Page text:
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Millennials are shifting car ownership preferences

13 Comments
By Norihiko Shirouzu

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They either don’t have the financial leeway or they’re substituting car ownership with ride-sharing or car-hailing services like Uber,” he said, adding Toyota would redirect its Scion resources to its Toyota and Lexus models.

Go figure? Many probably have debt up to the eye-balls and can only dream of owning a car right now and without having any decent opportunities for employment a car is one of the last things they may need. Plus here in Japan, particularly in Tokyo, who really needs one?

6 ( +6 / -0 )

I can definitely say that, there are more ten year old cars on the roads in Japan now than there were a decade ago. I think article is sugar coating the truth. It has less to do with trends and more to do with economics. People are not buying new cars and are keeping their cars much longer.

6 ( +5 / -0 )

“They either don’t have the financial leeway or they’re substituting car ownership with ride-sharing or car-hailing services like Uber,”

Hello! There is a cause and effect relationship here, not an "or" relationship. Young people don't have money because wages are so low, and that is the CAUSE of using ride-sharing or Uber. Pay young people enough, and we will be happy to spend and grow the economy. Still, Toyota made billions in profits.

5 ( +6 / -1 )

This article is not about Japan at all. Took me till paragraph 6 to discover this is about the US.

4 ( +4 / -0 )

This article is not about Japan at all. Took me till paragraph 6 to discover this is about the US.

Yes, that is right, but it is trend in Japan as well.

2 ( +2 / -0 )

With a stupid brand name like "Scion", its a wonder they stayed in business that long. Also, they only interviewed broke recent, x students or current students with no money, there should have been some opinions from those Ms with no $. Im not sure what its like in the US but now the fuel cost is low everyone is buying trucks and taks, not girls and wimpy slot cars.

-2 ( +1 / -3 )

I am a bit older, falling into Gen X, but have spent most of my adult life without owning a car. Partly it is because living in Japanese cities you really don't need one but mostly it is that the cost/benefit equation doesn't make car ownership a sensible option. When I calculated all the costs of owning a car (ammortized purchase price, gas, insurance, maintenance, parking, etc) it worked out to about a quarter of my income, roughly equal to my housing costs. And the only benefit you get from 3 months of your work each year is having a personal mobility device always on standby. Unless you are rich, live in the countryside or have mobility issues car ownership makes very little sense at all.

3 ( +3 / -0 )

The same people who cannot afford to have children are certainly not going to be able to afford cars. The only places where owning a car is a necessity is in the countryside. But the countryside population is drying up, and what young people there are end up gravitating to the cities, were car ownership is less necessary, and extremely expensive.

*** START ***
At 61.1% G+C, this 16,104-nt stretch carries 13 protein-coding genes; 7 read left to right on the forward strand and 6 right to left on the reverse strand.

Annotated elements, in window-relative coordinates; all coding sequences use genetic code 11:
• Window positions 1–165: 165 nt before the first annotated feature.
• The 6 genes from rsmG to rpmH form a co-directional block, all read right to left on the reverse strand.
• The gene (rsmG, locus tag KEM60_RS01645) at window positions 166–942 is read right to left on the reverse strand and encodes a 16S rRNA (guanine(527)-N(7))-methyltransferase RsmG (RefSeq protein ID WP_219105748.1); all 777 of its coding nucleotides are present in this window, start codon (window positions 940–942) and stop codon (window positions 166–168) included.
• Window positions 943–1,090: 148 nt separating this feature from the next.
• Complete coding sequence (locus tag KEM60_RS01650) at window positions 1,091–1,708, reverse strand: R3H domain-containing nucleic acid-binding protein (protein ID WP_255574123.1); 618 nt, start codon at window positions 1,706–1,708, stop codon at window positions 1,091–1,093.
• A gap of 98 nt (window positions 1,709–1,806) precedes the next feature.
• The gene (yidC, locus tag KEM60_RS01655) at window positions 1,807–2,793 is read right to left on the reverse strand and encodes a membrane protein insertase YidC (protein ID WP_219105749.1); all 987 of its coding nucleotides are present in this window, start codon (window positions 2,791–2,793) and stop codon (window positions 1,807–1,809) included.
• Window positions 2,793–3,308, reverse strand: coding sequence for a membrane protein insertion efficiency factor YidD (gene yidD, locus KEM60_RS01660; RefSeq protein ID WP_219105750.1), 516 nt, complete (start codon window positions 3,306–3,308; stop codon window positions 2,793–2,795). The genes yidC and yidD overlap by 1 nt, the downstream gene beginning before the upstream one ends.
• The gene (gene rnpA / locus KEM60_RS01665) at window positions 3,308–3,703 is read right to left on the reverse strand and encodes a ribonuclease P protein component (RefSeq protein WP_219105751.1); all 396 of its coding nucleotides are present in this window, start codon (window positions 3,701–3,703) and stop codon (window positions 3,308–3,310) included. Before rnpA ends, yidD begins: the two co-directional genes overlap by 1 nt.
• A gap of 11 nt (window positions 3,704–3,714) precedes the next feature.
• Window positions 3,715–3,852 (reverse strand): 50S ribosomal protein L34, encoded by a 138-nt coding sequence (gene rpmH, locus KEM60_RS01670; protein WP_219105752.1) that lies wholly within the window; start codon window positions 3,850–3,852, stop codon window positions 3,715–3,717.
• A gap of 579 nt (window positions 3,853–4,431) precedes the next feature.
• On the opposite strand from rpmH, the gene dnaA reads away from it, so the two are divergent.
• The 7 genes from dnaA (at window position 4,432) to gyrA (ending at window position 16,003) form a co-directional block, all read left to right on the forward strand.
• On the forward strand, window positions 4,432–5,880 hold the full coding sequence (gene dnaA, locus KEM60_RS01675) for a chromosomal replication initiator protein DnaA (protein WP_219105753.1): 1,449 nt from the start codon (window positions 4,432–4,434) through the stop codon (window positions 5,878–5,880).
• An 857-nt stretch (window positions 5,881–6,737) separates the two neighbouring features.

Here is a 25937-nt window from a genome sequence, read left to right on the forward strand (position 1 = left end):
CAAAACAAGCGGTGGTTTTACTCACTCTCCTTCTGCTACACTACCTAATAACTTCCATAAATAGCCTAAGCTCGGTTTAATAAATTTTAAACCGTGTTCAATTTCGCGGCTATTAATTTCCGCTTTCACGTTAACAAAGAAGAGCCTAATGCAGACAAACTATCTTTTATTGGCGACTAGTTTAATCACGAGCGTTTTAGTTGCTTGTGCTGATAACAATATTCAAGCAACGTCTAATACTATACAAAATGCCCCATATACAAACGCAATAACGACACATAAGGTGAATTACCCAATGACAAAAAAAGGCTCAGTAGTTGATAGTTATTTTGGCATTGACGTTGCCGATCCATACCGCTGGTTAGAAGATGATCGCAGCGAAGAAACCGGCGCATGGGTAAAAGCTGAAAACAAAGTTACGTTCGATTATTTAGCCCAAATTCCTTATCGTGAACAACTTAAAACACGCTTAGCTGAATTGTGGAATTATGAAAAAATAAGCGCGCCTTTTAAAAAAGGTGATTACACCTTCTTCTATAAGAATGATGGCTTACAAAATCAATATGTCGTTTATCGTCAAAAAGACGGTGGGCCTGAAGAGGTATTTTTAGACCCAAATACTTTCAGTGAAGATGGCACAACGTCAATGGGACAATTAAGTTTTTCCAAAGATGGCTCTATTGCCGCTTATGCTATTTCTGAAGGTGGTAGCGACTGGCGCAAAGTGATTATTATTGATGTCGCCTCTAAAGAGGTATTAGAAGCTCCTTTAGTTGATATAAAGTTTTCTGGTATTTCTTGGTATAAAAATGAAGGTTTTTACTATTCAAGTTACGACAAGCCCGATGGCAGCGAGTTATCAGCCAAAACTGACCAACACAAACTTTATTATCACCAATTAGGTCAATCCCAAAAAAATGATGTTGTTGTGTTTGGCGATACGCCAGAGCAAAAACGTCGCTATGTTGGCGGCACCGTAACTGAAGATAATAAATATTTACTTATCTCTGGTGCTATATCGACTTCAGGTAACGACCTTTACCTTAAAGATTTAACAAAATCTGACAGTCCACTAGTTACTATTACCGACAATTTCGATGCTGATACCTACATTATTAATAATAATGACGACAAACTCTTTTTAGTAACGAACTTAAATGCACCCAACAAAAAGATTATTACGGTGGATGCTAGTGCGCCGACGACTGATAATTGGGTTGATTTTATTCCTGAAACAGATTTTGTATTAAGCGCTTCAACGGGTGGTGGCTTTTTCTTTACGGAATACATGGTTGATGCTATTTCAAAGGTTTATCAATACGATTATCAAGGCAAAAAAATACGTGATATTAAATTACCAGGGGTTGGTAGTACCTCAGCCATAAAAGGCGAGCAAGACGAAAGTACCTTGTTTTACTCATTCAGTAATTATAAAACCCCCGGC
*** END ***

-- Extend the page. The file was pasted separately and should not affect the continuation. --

Between expensive parking, biannual inspections, expensive gasoline, outrageous tolls, and stagnant wages, and fewer full-time workers, it is no surprise that fewer people of any age are driving. Toyota, Nissan, Mazda, and Subaru have all been losing money on domestic Japanese sales for years.

4 ( +4 / -0 )

I was going to buy a car last year, but then I looked at costs, and it's cheaper for me to catch taxis, and rent the occasional car, than it is to buy a car.

4 ( +4 / -1 )

What with the shaken,tax,high gasoline, parking space rental,repairs and maintenance and insurance ....who needs a car?

3 ( +3 / -0 )

I agree that from purely cost / benefit point of view, especially if you live in Tokyo or Osaka, it's cheaper not to have your own car and use public transport with the occasional rental vehicle. For me though, I just couldn't be without it living in a medium size city and also because I value the intangible benefit of " driving enjoyment ". For me the car represents freedom, to go wherever and whenever I want, be it for a specific purpose or just for a beautiful cruise on a Sunday afternoon. Just jump in , put the music on and hit the road - priceless. It's all about the "feeling" :-)

2 ( +2 / -0 )

I manage perfectly well without a car, occasionally renting them during holidays. Unless you live in the middle of nowhere they are a big waste of money. I've always chosen to live in the city centre, not far from work, where walking or a bicycle are sufficient for getting around.

I could at least afford a car, but many young people these days cannot. This is due to the concentration of wealth that has been going on over the past 30 years. Companies like Toyota, even when making record profits, have been extremely reluctant to raise wages. Repeat that across other companies and the number of potential customers is bound to decrease. One super-rich person who buys a few cars cannot compensate for one hundred poor people who can no longer afford to buy a car.

2 ( +2 / -0 )

Key word here - affordability With most of the x-gens broke and in debts, there's little money left for cars...

1 ( +1 / -0 )

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